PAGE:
Eye roll: I am too open sometimes. Too hopeful. Too idealistic.
I’ve been hesitant to post dating pieces for a long time. I always cringe when I think about writing about my experiences — because sometimes writing about the twisted and uncomfortable — even the bliss-filled and orgasmic, is awkward. The highs and the lows exist in every aspect of life. In dating, the highs seem to keep me going — and the lows, well they make me want to delete and do over — quickly.
Up until I was 30, I never dated.
I mean, I had boyfriends, and even a girlfriend once. I experienced both long and short-term relationships for almost a decade. But dating never happened.
I didn’t know how to date until I was over 30. And while I began to go on “dates” with people I barely knew, planning coffee or dinner meetings, walks or glasses of wine, I still felt like a novice clumsily hiking an unexplored terrain.
The word dating made me shudder.
For over a decade of my life, instead of dating, I developed friendships. I remember learning in an undergraduate social psychology class, that we befriend people we are attracted to.
I could often sense it coming — the crossover, I’ll call it. That moment when friendship intimacy turns romantic. It might have been weeks, sometimes even months of mini moments where feelings of desire or longing would be there in glances or gestures — words or a smile. All those months of little hints of flirtation and desire led up to one moment — where our lips met or our hug lasted a bit longer than long.
I didn’t date.
In fact, I swore I’d never date.
Until the day I had to.
I was 35 years old.
I’d been single for over a year — by choice. I’d left my daughter’s father suddenly and unexpectedly — a man who I’d experienced the crossover with 3 years prior. It was an impulsive action, spurred by my gut and prompted by my intuition.
When I left him, I was still nursing my daughter and thus, had little to no libido. My body and my heart needed that year to decompress and process and wean.
After a year of solo parenting, I stopped nursing my little one and I suddenly felt a surge of desire to be in a relationship again. I was 35 then.
I am 40 now. I’ve spent the past 5 years fumbling around in a world that is still as uncomfortable and foreign as it was the day I had my first so-called date.
I’ve come to a place of acceptance now.
Acceptance of my dislike of dating.
I’ve tried app dating and gotten into 3-month relationships with “nice guys,” but something was always missing.
I think I’ve finally found what was missing — and it wasn’t a spark or a fireworks connection.
What was missing is much simpler, and it’s been here all along. What was missing was me — in all my dating hating authenticity.
I turned 40 this summer and chose to spend my birthday weekend, not with the man I was dating at the time, but on a solo trip to a yoga ashram that I discovered a few years back when I was yearning to have a long weekend date with myself.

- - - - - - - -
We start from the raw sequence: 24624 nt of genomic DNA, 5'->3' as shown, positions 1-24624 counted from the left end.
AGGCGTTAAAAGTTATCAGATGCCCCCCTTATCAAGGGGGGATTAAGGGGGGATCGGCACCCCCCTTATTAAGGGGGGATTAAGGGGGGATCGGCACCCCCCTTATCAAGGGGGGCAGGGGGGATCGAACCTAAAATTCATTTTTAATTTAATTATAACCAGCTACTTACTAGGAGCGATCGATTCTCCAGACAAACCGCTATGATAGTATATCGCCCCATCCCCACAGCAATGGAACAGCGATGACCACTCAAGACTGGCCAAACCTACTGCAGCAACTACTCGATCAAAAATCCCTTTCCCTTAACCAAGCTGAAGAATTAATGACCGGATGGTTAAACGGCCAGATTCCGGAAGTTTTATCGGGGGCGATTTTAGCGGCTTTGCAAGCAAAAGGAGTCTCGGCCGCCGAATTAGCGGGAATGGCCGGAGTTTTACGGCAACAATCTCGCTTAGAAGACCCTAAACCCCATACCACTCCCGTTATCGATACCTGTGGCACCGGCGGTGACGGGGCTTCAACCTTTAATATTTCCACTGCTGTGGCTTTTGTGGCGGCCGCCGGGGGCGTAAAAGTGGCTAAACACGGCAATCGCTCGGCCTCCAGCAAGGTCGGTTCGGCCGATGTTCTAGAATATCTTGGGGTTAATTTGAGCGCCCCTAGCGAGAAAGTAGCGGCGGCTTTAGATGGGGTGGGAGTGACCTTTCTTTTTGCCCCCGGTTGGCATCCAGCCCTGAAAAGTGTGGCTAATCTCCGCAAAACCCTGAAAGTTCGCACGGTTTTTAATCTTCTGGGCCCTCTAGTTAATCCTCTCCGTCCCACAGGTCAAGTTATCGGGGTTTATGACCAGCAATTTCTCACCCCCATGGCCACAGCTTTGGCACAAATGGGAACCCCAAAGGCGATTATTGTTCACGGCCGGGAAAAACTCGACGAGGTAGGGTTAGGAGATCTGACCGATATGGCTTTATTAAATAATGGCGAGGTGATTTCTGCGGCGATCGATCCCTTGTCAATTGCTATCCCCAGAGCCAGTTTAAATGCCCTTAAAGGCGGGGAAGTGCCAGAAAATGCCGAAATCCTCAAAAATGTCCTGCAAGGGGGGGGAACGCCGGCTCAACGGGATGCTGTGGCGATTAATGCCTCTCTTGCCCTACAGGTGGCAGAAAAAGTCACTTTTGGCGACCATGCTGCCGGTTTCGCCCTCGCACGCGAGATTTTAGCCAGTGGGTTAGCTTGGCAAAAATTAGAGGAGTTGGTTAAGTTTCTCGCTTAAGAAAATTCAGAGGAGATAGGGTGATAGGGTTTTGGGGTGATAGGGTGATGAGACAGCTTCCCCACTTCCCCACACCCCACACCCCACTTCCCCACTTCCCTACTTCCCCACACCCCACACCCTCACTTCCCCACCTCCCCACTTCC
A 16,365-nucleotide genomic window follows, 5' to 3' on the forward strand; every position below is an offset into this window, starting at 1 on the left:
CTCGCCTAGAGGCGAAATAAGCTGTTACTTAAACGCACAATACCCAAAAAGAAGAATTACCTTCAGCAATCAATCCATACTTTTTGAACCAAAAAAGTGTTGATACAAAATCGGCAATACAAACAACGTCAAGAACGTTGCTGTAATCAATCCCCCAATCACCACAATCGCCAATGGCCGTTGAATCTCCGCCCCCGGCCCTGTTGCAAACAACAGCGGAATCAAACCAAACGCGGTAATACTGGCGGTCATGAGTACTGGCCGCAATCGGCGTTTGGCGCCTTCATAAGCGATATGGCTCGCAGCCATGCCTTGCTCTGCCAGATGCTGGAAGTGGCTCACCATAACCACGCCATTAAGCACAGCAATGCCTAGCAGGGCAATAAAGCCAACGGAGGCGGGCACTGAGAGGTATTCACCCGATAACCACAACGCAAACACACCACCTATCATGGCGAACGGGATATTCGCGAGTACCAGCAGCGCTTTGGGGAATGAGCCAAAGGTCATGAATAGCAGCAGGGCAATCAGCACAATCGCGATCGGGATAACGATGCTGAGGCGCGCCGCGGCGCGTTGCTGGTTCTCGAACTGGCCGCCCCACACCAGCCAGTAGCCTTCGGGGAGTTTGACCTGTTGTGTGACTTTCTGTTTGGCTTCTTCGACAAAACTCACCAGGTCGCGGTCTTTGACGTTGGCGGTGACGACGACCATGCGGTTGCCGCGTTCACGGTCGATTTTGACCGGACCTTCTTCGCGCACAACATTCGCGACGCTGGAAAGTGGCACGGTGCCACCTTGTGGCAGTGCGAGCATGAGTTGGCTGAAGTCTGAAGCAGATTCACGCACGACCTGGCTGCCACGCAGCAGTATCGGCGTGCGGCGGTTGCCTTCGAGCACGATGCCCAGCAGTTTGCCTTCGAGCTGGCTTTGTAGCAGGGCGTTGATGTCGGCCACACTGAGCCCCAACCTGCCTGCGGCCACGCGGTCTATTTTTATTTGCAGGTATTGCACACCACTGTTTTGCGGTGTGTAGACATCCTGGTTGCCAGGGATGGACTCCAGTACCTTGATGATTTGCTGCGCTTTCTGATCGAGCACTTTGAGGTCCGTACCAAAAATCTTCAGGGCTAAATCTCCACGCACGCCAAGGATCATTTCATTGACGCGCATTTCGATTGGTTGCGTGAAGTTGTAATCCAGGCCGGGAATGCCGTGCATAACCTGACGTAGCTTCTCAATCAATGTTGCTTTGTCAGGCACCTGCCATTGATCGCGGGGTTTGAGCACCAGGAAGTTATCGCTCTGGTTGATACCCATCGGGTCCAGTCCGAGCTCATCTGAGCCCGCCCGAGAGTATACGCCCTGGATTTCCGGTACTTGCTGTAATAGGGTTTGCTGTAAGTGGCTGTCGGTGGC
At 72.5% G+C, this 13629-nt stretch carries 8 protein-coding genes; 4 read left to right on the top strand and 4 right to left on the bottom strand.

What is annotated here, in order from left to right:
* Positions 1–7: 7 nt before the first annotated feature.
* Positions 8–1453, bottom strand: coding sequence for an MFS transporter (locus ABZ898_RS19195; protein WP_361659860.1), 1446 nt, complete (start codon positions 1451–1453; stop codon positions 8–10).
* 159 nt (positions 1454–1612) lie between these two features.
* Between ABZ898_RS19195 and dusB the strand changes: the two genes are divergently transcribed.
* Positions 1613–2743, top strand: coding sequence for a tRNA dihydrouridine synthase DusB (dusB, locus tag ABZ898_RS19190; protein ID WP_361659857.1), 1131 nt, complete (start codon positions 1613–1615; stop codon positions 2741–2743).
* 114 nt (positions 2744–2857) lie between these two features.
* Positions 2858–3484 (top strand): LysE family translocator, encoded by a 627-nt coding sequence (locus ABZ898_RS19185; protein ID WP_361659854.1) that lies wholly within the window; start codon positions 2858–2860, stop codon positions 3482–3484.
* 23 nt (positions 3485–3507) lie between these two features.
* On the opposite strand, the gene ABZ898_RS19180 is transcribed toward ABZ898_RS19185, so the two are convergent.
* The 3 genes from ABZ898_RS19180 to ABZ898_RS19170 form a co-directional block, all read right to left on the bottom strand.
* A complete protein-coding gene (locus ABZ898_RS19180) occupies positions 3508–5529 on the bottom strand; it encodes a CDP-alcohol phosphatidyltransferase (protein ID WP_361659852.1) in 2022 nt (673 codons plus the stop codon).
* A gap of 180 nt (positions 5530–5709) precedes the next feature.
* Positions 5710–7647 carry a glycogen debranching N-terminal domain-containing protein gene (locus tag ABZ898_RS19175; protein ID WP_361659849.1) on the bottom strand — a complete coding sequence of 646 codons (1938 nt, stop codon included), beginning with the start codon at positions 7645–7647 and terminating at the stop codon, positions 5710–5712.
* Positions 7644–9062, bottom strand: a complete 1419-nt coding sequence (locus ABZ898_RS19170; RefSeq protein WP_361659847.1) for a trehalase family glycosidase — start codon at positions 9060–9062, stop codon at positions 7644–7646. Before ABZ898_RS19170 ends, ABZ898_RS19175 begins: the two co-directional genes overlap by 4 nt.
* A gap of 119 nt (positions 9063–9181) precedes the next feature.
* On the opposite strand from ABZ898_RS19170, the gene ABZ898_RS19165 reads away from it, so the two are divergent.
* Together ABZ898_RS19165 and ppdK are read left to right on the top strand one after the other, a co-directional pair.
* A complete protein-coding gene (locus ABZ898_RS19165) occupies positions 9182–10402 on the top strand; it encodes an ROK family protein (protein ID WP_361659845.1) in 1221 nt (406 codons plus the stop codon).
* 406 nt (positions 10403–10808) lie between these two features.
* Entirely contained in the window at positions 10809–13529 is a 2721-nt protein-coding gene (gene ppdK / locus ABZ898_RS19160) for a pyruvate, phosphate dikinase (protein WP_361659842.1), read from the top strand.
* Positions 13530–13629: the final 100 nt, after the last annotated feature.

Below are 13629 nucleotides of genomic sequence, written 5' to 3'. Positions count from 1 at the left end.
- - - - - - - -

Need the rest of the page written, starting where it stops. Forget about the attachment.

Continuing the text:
I’m not going to lie and say accepting my authentic self is an easy process. On my birthday eve, I chose to skinny dip in the Ashram’s outdoor pool, surrounded by fawn grazing and rabbits hopping about.
As I lie floating naked, gazing up at the stars, I felt a sense of peace encapsulated by a pressure — my body both tense and relaxed all at once. The pressure felt like it was birthed in my youth — in those childhood games on the playground, where a first-grade boy and girl have a fake wedding and then “choose” which classmates will be their fake children. I remember feeling really uncomfortable during these fake marriage games. I never got married on the playground, but I was often chosen as a fake daughter, because of my quiet, inward nature. “You’re well behaved” my fake parents would say, and I’d cringe inside.
Is that what it was about? Being well behaved? Was keeping quiet the way to win over the hearts of others. For years I thought so.
As a 7-year-old, I sensed more options to this adult life than the traditional marriage and family path. I kept them quiet. It never felt safe to share.
My recent rejection of traditional dating has opened my psyche to begin to loosen up those beliefs my childhood-self held in her heart. My recent rejection has been a form of inner listening.
As I listen to my deepest heart, I make space for my conscious mind and emotional heart to process what was pushed into a back, dusty corner of my mind for decades of my life.
When we open to a new way of seeing, we experience freedom akin to coming up for air after being immersed underwater for one too many seconds. We might gag and choke at first, but when our breath flows freely, we begin to savor the air we breathe, realizing just how sacred this life really is.
Appreciating each whisper of our heart is a form of holding ourselves in a sacred light — honoring our soul’s unique nature.
Maybe there is something to the friend’s first way that resonates deeply with my soul. Maybe my inner 7-year old’s heart had the answers to my 40-year-old self’s bliss.
Maybe being a spiritually satisfied single mother has some kind of richness that my partnered self found lacking.
Maybe where I am in my journey right now, loving single-hood and feeling enriched by my work as a therapist and healer, savoring solo creative expression, rewarding friendships, and a 7-year-old daughter that is my soulmate in so many ways, is enough.
Maybe deciding not to date is the best Christmas gift I could give my truest self — and a hopefully romantic way to start out the New Year.
“You yourself, as much as anybody in the entire universe, deserve your love and affection”
This post was previously published on Medium and is republished here with permission from the author.
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